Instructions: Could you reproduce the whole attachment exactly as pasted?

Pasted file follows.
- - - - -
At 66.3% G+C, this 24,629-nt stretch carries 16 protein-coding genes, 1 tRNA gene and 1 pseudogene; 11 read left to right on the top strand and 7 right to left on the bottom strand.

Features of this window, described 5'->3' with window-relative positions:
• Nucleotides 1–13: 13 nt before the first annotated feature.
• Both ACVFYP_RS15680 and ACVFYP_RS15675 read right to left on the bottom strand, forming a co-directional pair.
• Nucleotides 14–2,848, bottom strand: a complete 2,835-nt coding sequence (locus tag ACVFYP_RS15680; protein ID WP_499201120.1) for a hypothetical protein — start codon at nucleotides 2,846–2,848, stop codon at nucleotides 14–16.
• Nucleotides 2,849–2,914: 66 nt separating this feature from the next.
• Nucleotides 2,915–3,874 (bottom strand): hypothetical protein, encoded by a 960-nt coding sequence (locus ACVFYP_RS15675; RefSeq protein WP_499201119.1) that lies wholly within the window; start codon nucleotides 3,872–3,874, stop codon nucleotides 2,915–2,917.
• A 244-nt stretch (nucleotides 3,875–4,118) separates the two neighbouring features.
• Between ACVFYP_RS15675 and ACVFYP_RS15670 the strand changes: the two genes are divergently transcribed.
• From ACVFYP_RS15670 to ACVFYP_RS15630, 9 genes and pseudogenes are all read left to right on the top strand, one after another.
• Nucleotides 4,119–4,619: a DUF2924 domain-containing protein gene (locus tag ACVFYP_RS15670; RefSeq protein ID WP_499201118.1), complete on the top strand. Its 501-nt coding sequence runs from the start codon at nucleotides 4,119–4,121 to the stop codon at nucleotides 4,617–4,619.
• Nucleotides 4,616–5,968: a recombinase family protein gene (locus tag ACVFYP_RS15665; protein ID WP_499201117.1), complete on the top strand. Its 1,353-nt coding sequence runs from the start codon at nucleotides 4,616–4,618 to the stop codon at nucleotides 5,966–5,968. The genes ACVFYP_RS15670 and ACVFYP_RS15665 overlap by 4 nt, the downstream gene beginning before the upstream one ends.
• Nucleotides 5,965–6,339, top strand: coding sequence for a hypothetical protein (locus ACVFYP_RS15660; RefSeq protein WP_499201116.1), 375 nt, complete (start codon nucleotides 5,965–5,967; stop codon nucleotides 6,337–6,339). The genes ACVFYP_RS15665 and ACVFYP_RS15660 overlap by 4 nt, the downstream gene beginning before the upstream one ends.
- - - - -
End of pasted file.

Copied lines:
At 66.3% G+C, this 24,629-nt stretch carries 16 protein-coding genes, 1 tRNA gene and 1 pseudogene; 11 read left to right on the top strand and 7 right to left on the bottom strand.

Features of this window, described 5'->3' with window-relative positions:
• Nucleotides 1–13: 13 nt before the first annotated feature.
• Both ACVFYP_RS15680 and ACVFYP_RS15675 read right to left on the bottom strand, forming a co-directional pair.
• Nucleotides 14–2,848, bottom strand: a complete 2,835-nt coding sequence (locus tag ACVFYP_RS15680; protein ID WP_499201120.1) for a hypothetical protein — start codon at nucleotides 2,846–2,848, stop codon at nucleotides 14–16.
• Nucleotides 2,849–2,914: 66 nt separating this feature from the next.
• Nucleotides 2,915–3,874 (bottom strand): hypothetical protein, encoded by a 960-nt coding sequence (locus ACVFYP_RS15675; RefSeq protein WP_499201119.1) that lies wholly within the window; start codon nucleotides 3,872–3,874, stop codon nucleotides 2,915–2,917.
• A 244-nt stretch (nucleotides 3,875–4,118) separates the two neighbouring features.
• Between ACVFYP_RS15675 and ACVFYP_RS15670 the strand changes: the two genes are divergently transcribed.
• From ACVFYP_RS15670 to ACVFYP_RS15630, 9 genes and pseudogenes are all read left to right on the top strand, one after another.
• Nucleotides 4,119–4,619: a DUF2924 domain-containing protein gene (locus tag ACVFYP_RS15670; RefSeq protein ID WP_499201118.1), complete on the top strand. Its 501-nt coding sequence runs from the start codon at nucleotides 4,119–4,121 to the stop codon at nucleotides 4,617–4,619.
• Nucleotides 4,616–5,968: a recombinase family protein gene (locus tag ACVFYP_RS15665; protein ID WP_499201117.1), complete on the top strand. Its 1,353-nt coding sequence runs from the start codon at nucleotides 4,616–4,618 to the stop codon at nucleotides 5,966–5,968. The genes ACVFYP_RS15670 and ACVFYP_RS15665 overlap by 4 nt, the downstream gene beginning before the upstream one ends.
• Nucleotides 5,965–6,339, top strand: coding sequence for a hypothetical protein (locus ACVFYP_RS15660; RefSeq protein WP_499201116.1), 375 nt, complete (start codon nucleotides 5,965–5,967; stop codon nucleotides 6,337–6,339). The genes ACVFYP_RS15665 and ACVFYP_RS15660 overlap by 4 nt, the downstream gene beginning before the upstream one ends.